The world is flat. We know it is. It’s what we were taught—in the Dark Ages. Michele Bachmann is a “delusional, paranoid zealot,” a “flake.” We know she is. That’s what we’ve been told—by a mainlining media.
Conservative women in politics run a punishing gauntlet. They endure psychological evaluations and near-gynecological exams their male and liberal counterparts do not. The public is force-fed only their gaffes in 10-second fixes, while similar misstatements by the current president are forgiven as momentary lapses.
Bachmann is not crazy, but the media are if they continue to view her as such.
Ranked the top fundraiser in the House during the 2010 election cycle, Rep. Bachmann was also the first Republican woman to be elected to the U.S. House of Representatives from Minnesota, in 2006. Prior to serving in Congress, in 2000 she was elected to the Minnesota state Senate, where she championed a taxpayers' bill of rights, drawing from her professional experience as a federal tax-litigation attorney. But her first introduction to politics came out of her frustration as a foster parent with inadequate curriculum standards set by state government, standards she was later successful in repealing in the state legislature.
Bachmann’s frustration again turned to action in the fight over health-care reform in 2009. Whether she or the Tea Party movement was the catalyst, the reaction of heat and light was spontaneous at the Tea Party rally held outside the Capitol building on Nov. 5, 2009. And the conversion of this onetime supporter of President Carter to a leader of a conservative movement was complete.
From her official announcement of her candidacy for the GOP 2012 presidential nomination on Monday in Waterloo, Iowa: “As a constitutional conservative, I believe in ... a limited government that trusts in and preserves the unlimited potential of the American people. I don’t believe that the solutions to our problems come from Washington. More than ever, Washington is the problem, and the real solutions will come from our businesses, our communities, our schools, and the most basic and powerful unit of all—our families.”
Her challenge to the president: “In February 2009, President Obama was very confident that his economic policies would turn the country around within a year. He said: ‘A year from now, I think people are going to see that we’re starting to make some progress. If I don’t have this done in three years, then there’s going to be a one-term proposition.’ Well, Mr. President, your policies haven’t worked. Spending our way out of this recession hasn’t worked. And so, Mr. President: We take you at your word!”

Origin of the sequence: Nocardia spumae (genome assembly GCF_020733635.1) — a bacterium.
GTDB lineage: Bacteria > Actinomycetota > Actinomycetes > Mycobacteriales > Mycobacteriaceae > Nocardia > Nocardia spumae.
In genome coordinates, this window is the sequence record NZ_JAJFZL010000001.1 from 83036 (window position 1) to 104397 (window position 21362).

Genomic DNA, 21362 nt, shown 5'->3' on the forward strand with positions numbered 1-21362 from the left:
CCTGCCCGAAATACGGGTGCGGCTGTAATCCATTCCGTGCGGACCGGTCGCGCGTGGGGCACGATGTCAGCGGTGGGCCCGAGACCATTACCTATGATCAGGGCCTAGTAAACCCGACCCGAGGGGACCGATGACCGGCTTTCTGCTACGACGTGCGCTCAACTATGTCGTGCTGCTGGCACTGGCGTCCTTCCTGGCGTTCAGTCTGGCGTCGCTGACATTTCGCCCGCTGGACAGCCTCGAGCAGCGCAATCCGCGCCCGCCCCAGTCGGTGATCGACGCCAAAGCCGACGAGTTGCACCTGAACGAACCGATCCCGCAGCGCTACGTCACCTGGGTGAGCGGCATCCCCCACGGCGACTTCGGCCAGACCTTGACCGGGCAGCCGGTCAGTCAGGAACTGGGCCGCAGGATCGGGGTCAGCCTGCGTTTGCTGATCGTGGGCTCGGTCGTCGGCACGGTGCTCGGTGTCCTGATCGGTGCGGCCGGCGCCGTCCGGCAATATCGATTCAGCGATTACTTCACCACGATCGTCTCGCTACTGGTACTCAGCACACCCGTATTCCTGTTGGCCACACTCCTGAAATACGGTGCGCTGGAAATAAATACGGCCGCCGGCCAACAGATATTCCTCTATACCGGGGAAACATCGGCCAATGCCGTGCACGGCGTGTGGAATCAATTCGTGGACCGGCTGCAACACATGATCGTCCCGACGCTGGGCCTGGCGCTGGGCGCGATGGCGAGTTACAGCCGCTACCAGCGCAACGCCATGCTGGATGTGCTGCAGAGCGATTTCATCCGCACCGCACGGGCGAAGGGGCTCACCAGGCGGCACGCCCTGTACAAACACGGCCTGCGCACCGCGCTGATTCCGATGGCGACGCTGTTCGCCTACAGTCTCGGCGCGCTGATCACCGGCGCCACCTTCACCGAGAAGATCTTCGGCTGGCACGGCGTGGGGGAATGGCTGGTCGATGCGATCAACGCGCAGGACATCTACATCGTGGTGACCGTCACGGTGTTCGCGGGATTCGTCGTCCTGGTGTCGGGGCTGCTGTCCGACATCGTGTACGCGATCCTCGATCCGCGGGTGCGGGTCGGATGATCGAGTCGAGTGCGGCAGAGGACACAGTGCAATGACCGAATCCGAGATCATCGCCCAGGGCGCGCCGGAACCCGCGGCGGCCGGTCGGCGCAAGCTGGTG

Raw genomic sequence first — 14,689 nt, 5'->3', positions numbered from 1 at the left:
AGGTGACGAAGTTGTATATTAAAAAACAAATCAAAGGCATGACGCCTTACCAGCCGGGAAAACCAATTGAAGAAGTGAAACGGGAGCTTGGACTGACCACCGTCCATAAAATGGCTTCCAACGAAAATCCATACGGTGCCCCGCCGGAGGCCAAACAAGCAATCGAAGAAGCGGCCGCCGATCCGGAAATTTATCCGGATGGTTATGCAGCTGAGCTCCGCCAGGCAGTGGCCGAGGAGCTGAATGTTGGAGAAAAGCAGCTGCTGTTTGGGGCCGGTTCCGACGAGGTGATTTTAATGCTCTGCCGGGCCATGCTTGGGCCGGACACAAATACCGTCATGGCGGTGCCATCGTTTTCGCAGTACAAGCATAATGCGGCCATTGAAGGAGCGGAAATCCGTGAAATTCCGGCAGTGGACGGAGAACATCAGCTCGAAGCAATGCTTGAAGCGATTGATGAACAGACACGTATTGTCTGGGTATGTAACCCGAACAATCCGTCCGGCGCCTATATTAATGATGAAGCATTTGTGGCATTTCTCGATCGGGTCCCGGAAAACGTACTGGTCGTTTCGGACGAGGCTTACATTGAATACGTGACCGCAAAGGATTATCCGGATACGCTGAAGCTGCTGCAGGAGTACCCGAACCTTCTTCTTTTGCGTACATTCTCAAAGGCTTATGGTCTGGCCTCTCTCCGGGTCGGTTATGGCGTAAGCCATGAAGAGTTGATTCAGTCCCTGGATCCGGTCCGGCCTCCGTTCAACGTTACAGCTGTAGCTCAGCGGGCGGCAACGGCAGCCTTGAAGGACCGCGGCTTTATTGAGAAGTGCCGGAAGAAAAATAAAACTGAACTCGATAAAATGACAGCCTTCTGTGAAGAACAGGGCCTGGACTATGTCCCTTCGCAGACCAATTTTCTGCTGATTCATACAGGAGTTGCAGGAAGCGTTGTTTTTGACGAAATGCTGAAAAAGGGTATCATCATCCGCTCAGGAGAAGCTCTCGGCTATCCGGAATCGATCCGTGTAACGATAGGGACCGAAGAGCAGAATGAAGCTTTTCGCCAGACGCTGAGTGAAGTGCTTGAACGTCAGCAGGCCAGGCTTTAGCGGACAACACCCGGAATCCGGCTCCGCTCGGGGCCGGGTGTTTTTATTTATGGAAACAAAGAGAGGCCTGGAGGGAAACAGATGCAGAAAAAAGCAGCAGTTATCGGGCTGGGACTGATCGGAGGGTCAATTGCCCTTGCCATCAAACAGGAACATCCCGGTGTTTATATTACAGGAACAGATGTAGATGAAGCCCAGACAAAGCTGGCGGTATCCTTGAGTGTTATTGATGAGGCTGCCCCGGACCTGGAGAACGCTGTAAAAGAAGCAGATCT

On whom she represents: “It is the voice of constitutional conservatives who want our government to do its job and not ours, and who want our government to live within its means and not our children’s and grandchildren’s.”
Her debate performance in New Hampshire made many in the public and the media take her candidacy seriously for the first time. Here was a woman with more depth, clarity, and strength of conviction than portrayed in those selective soundbites. And the shockwaves were palpable. But for every force, there is an equal and opposite force, and Bachmann’s detractors are now more vicious in their ridicule.
She will be challenged, as every candidate ought to be: Is her vision of America inclusive enough? Is her experience in the House deep enough? Will her ideas lead the nation out of the economic morass we are experiencing? And the all-important question: as she competes with Herman Cain and possibly Gov. Rick Perry for the same social and economic conservative voters in the GOP primary, can she also win against Barack Obama in the general election?
She’s not my kind of candidate. And no one I know supports her. But I know enough to know I shouldn’t judge American voters and candidates by my own distorted circle. She is a rock star with the Tea Party set and social conservatives. And I also know enough to know that Michele Bachmann has been underestimated and treated unfairly by the mainstream press.
She is now a frontrunner in Iowa. And will likely do well in South Carolina.She’s gonna be a playah.McKinnon Electability IndexThe top 10 factors, using a 40-chad scale (with a maximum of **** for each category).1. Rationale for running: “Together we can once again strengthen America and restore the promise of the future.” ***2. Emotional connection: She swings a visceral hammer. ****3. Resonance/Relevancy of message: She lights up with the constitutionalists. ****4. Message discipline: Shaky generally, but did well at debate. ***5. Candidate preparation: Generally on message and focused. ***6. Life experience: Brings real-world experience. ***7. Political/government experience: Eleven years of legislative experience, and a movement leader. ***8. Fundraising strength: Off the charts. She raised $13 million for a congressional race! ****9. Base: Strong among Tea Party and social conservatives, especially in Iowa. ***10.General-election appeal: Limited. *